Hemp for Victory – The US Gov’t Film

The popularity of hemp, CBD, medical and recreational marijuana has recently hit American news streams.

With recreational marijuana now legal in 16 American states (at the time of writing), it’s no wonder!

But hemp is not a new addition to American culture. In fact, Hemp for Victory is a government film that dates back to 1942! In this guide, we’ll explore this film just a little more.

We think you’ll find it as interesting as we did!

What’s So Special About Hemp, Anyway?

You’ve probably heard of about a hundred hemp products on the market.

Hemp cigarettes. Hemp handbags. Hemp-inclusive biofuel. Hemp in your smoothie.

You can even find hemp diapers for your little one.

So, what is hemp, and why does everyone think it’s so great?

Well, there are quite a few reasons. First, it’s super sustainable. It grows fast and replenishes the soil it grows in.

That makes it a great rotation crop for farmers. Plus, it takes very little water to grow hemp, so that makes it even more eco-friendly.

Another reason this little plant is so popular is that it makes fantastic fabric.

Cloth made from hemp is strong and durable, holds its shape, is resistant to UV rays and is very soft.

That means it’s great for everything from clothing to outdoor furnishings to military- and industrial-grade equipment.

There are plenty more reasons hemp is a popular crop in the United States and in other nations.

But we’re here to talk about Hemp for Victory, so let’s move on to look at that government film a little more closely.

What Was Hemp Used for in WW2?

Hemp fabric has been around for a very long time.

In fact, hemp cloth remnants found in Iraq dated back to around 8000 BCE. Europeans began to spin the fabric in about 1200 BCE, and its popularity took off.

During WWII, fabric was in short supply.

Much of the Western world’s production of all types of goods was significantly slowed as focus shifted to the war effort.

Because of its strength and durability, hemp fabric was quickly recognized as a quick-growing and easy-to-farm alternative to traditional fibers.

In fact, Hemp for Victory was created by the United States government to show farmers just how versatile a crop it could be.

In 1937, The Marihuana Tax Act (now referred to as the 1937 Marijuana Tax Act) was passed to heavily tax the sale of cannabis products.

Congress stated that cannabis was the most violence-inducing drug known to man.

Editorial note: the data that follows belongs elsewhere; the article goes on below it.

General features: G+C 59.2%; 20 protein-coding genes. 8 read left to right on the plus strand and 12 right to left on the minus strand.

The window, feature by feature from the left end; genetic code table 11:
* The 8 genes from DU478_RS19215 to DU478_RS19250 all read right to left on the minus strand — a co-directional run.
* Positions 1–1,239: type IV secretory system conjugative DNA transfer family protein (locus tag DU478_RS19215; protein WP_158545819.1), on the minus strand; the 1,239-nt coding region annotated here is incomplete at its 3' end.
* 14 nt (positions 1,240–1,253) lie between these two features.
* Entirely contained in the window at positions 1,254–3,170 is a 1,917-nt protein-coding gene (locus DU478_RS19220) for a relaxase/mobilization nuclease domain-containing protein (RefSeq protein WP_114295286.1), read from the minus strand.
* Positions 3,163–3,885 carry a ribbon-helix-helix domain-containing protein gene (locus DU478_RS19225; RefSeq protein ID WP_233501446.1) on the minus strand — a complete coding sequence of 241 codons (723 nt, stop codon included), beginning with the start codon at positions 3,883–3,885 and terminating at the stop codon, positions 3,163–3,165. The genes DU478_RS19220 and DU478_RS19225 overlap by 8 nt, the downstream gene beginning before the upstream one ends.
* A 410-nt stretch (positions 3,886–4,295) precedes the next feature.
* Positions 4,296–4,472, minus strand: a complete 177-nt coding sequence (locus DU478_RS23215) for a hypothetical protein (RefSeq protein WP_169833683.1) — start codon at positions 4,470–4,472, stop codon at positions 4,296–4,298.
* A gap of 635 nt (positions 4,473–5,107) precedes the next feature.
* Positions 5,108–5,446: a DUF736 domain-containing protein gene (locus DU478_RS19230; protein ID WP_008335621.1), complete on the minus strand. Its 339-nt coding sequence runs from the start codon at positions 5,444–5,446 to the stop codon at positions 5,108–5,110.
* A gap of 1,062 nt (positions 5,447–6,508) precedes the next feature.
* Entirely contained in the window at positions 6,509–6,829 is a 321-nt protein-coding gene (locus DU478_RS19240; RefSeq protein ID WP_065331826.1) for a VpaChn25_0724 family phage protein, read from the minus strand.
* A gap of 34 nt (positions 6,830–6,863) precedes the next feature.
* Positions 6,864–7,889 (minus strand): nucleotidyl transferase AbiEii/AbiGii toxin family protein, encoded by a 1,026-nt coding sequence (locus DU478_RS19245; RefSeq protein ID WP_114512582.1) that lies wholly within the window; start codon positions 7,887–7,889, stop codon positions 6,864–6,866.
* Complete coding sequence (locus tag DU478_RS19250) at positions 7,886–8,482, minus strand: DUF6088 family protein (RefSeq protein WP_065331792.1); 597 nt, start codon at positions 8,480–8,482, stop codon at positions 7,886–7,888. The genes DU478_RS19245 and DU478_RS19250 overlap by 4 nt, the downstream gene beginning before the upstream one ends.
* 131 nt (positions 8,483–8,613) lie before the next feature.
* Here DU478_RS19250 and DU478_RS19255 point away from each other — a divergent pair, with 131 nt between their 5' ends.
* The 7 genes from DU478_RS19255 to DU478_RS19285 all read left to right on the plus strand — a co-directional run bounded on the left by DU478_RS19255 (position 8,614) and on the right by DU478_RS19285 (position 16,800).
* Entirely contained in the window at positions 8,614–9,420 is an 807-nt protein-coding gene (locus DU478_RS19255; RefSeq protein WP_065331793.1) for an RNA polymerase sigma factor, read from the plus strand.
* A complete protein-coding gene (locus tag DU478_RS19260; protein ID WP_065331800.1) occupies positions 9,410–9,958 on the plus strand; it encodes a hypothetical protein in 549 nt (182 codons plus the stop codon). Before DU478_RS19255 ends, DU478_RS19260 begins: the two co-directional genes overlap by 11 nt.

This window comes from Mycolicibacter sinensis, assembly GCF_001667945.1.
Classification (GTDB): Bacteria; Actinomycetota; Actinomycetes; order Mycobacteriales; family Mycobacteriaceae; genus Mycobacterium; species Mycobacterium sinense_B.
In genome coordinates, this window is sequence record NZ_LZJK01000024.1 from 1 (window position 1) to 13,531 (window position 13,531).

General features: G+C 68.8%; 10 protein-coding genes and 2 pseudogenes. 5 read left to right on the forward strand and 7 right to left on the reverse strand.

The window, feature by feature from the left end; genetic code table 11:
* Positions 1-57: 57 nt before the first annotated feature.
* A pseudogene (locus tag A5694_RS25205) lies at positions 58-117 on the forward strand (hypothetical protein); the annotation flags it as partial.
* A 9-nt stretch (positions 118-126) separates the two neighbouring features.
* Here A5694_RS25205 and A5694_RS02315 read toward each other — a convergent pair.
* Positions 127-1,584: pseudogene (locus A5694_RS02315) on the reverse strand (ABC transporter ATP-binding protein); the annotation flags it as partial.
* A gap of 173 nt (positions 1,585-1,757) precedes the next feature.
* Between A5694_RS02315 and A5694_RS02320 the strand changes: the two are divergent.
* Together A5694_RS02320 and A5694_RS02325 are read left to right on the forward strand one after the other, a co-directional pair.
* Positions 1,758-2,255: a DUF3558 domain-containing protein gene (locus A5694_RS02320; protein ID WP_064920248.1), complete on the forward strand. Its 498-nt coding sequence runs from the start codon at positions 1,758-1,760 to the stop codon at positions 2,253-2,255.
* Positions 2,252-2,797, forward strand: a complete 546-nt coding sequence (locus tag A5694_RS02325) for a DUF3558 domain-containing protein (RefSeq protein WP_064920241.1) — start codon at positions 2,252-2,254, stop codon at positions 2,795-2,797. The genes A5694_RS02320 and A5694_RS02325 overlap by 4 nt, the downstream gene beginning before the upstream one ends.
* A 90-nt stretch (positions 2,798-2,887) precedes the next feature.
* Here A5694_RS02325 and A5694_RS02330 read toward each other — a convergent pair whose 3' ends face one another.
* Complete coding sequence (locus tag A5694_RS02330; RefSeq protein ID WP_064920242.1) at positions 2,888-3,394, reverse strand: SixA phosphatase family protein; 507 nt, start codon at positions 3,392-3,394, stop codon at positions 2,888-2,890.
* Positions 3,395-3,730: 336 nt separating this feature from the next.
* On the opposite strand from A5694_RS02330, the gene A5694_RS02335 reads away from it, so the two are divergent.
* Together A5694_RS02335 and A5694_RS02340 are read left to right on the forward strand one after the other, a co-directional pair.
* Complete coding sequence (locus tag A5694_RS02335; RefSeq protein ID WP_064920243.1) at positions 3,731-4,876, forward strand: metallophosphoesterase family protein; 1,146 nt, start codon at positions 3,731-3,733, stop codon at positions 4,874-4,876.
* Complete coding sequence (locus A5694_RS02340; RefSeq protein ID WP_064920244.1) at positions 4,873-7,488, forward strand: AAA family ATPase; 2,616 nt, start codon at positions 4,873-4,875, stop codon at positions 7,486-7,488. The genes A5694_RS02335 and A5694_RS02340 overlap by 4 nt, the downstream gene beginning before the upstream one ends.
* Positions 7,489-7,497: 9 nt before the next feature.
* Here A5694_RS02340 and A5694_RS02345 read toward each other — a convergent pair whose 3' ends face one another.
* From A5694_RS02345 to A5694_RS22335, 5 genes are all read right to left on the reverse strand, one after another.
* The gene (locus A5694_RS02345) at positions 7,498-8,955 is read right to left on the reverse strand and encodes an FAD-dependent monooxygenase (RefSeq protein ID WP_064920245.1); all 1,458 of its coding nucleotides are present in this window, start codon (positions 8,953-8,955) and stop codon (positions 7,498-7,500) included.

But, as governments do, they quickly recanted this during WWII—after all, hemp was valuable to the government’s goals.

So why not encourage farmers to grow more of it?

Hemp for Victory

The United States government released Hemp for Victory in 1942.

The short film can still be seen online, and can be interesting to watch. Please note that the video does include some underlying racism.

The movie is approximately 15 minutes long and explains to farmers across America how hemp is used, and why and how it should be grown.

From ships’ sails to anchors, hemp was the government’s answer to outfitting the military with available materials.

Not surprisingly, there weren’t too many people who have heard of the short film Hemp for Victory.

As you might expect, after the war was over and the supply of raw materials returned to normal, the United States government quickly hid the existence of the video.

Thankfully, that piece of American history was restored in 1989.

A group of cannabis activists somehow got their hands on VHS copies of Hemp for Victory. Gradually, the video was restored to the public domain, and can be seen in various places on the internet.

Hemp: Its Legal Status Today

It was, in part, due to the resurfacing of Hemp for Victory that hemp products have been decriminalized in the United States.

In one short video, the United States government covered a history of hemp and its industrial importance.

The 2018 Farm Bill signed into law the farming of hemp for industrial purposes.

Little by little, cannabis products like CBD (cannabidiol) and even tetrahydrocannabinol (THC–the ingredient in cannabis that gets you high) are becoming more mainstream and accepted.

The legality of hemp still varies from state to state.

But, as a whole, the crop has been decriminalized at a federal level.

Farmers across the country can harvest cannabis plants with the proper licenses and background checks.

Summary: Hemp for Victory

Hemp for Victory isn’t the most well-known of American government films.

But the short movie is quite interesting, and important to the legalization of this important crop.

The film’s reintroduction into public view played an important role in the legalization of hemp itself.

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Disclaimer: According to The American Lung Association, inhaling smoke of any kind is considered harmful to the lungs, regardless if it’s coming from cigarettes, hemp flower or campfire.

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